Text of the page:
The location of Uncle Stanley’s Gulf Station was in a more isolated section of Knoxville than his older brother John’s station. My Uncle John’s station was on one of Knoxville’s busiest metro street corners and John’s hard work brought a long list of steady customers and friends. There were never any great competitive edginess in the brothers’ two stations – just sharing of ideas on how to grow and sustain a customer base.

Around 7:00 PM on Friday, April 21, 1978, Uncle Stanley was working alone at his station when 29-year-old Richard Houston robbed the station and took Stan’s wallet. The robbery was not enough for the miserable bastard. He ordered Stanley to a rest room on one side of the station, shoved him inside, and shot him three times. The miserable thug shot Stan in the mouth, and, while my uncle writhed in pain on the rest room floor, Houston shot him twice more in the heart and upper abdomen.

Houston slammed the door, got in his car and left.

Houston then went to a motel where he was staying, had three beers, had sex with a woman sharing his room, and shortly after their ‘fun time’ the two left to get fried chicken.

As timing would have it, a customer pulled into the service station for gas and saw Houston leaving, ultimately found Uncle Stanley in the rest room, and called the police.

The observant gas customer was very thorough in describing the criminal – six feet tall, around 170 pounds, short Afro haircut, wearing a leather jacket. The customer as well thoroughly IDed the car. It was a white ’64 or ’65 Ford Fairlane, with square tail lights, and chrome was missing on the passenger side of the car.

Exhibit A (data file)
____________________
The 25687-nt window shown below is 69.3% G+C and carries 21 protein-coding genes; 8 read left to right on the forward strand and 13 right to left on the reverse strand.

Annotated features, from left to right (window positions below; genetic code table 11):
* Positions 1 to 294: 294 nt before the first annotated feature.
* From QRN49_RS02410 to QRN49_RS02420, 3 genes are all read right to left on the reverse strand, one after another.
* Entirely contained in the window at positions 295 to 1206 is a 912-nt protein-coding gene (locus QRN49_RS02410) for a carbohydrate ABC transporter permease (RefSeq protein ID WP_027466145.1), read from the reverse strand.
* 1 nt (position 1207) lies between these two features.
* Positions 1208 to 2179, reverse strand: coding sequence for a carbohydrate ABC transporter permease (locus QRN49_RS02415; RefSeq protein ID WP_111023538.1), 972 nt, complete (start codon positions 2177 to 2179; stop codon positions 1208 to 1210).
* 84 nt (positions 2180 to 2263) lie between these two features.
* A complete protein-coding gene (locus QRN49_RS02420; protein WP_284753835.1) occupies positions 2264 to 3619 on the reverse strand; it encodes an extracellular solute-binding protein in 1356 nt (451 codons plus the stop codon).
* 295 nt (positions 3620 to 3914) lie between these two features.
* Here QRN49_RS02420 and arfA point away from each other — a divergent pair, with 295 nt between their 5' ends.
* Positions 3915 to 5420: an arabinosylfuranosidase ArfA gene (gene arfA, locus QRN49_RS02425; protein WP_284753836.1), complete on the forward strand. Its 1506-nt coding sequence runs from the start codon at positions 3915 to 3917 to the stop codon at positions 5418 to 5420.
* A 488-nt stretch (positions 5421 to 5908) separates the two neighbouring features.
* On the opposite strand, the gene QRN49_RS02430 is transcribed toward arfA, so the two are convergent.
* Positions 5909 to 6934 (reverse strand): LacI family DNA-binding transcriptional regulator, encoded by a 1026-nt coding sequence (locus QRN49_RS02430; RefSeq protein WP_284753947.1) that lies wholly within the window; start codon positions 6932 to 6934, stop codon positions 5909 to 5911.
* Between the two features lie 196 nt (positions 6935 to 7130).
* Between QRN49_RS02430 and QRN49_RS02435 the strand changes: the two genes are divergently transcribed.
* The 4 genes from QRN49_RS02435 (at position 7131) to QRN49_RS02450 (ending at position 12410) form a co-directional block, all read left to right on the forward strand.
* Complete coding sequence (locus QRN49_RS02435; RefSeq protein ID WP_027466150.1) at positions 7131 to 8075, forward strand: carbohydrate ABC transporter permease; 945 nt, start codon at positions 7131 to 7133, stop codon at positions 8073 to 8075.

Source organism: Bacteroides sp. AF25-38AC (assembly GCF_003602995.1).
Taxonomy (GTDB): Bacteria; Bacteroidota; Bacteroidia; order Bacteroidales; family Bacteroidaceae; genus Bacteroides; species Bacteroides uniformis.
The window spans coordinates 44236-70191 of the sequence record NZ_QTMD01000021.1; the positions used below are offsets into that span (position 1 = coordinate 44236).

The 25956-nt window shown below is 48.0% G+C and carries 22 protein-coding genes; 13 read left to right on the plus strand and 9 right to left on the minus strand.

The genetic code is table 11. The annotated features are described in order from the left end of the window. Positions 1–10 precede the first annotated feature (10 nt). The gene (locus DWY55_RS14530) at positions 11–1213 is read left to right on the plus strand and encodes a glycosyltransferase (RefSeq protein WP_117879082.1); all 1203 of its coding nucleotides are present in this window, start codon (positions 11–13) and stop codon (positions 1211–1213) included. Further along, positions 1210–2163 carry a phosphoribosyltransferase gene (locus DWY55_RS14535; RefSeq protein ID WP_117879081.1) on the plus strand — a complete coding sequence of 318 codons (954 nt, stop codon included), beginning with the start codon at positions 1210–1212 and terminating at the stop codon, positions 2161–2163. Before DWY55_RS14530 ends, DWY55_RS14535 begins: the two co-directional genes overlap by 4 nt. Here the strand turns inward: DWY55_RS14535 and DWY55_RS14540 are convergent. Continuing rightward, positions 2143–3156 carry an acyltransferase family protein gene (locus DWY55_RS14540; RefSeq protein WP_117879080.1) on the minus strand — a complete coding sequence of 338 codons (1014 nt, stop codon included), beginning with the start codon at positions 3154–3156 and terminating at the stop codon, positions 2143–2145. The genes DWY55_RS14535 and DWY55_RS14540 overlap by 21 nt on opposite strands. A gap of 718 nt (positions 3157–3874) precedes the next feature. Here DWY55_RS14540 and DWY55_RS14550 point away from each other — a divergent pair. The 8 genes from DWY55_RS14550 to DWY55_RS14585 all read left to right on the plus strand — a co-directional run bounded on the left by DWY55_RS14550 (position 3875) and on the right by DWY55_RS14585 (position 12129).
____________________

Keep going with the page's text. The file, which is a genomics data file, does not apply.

Approximately three hours after Stan’s murder, two detectives of the knoxville Police Department spotted the car and gave chase up to 70 miles per hour. In the car, they found Stan’s wallet and the service station receipts for the day’s business.

The robbery netted the lowlife reject $106.

In the motel room the detective found Houston’s leather jacket and recently washed clothing. The woman with Houston testified that the clothes were washed because of blood stains…

While awaiting his trial for murder/robbery of Uncle Stanley, Houston was indicted for  second degree murder charges in his possible involvement of 30 year-old Patricia Northern Evans’ homicide the year before. The authorities suspected his involvement in three other execution-style murders in the area…probably ‘drug related’! The gun found in the execution murders crime scene was identified by forensics as the same gun used in the Evans homicide. (NOTE: indicted along with Richard Houston was Edward Addison Goins, and I’ve found no further information in my limited means of searching about these homicides and/or court proceedings.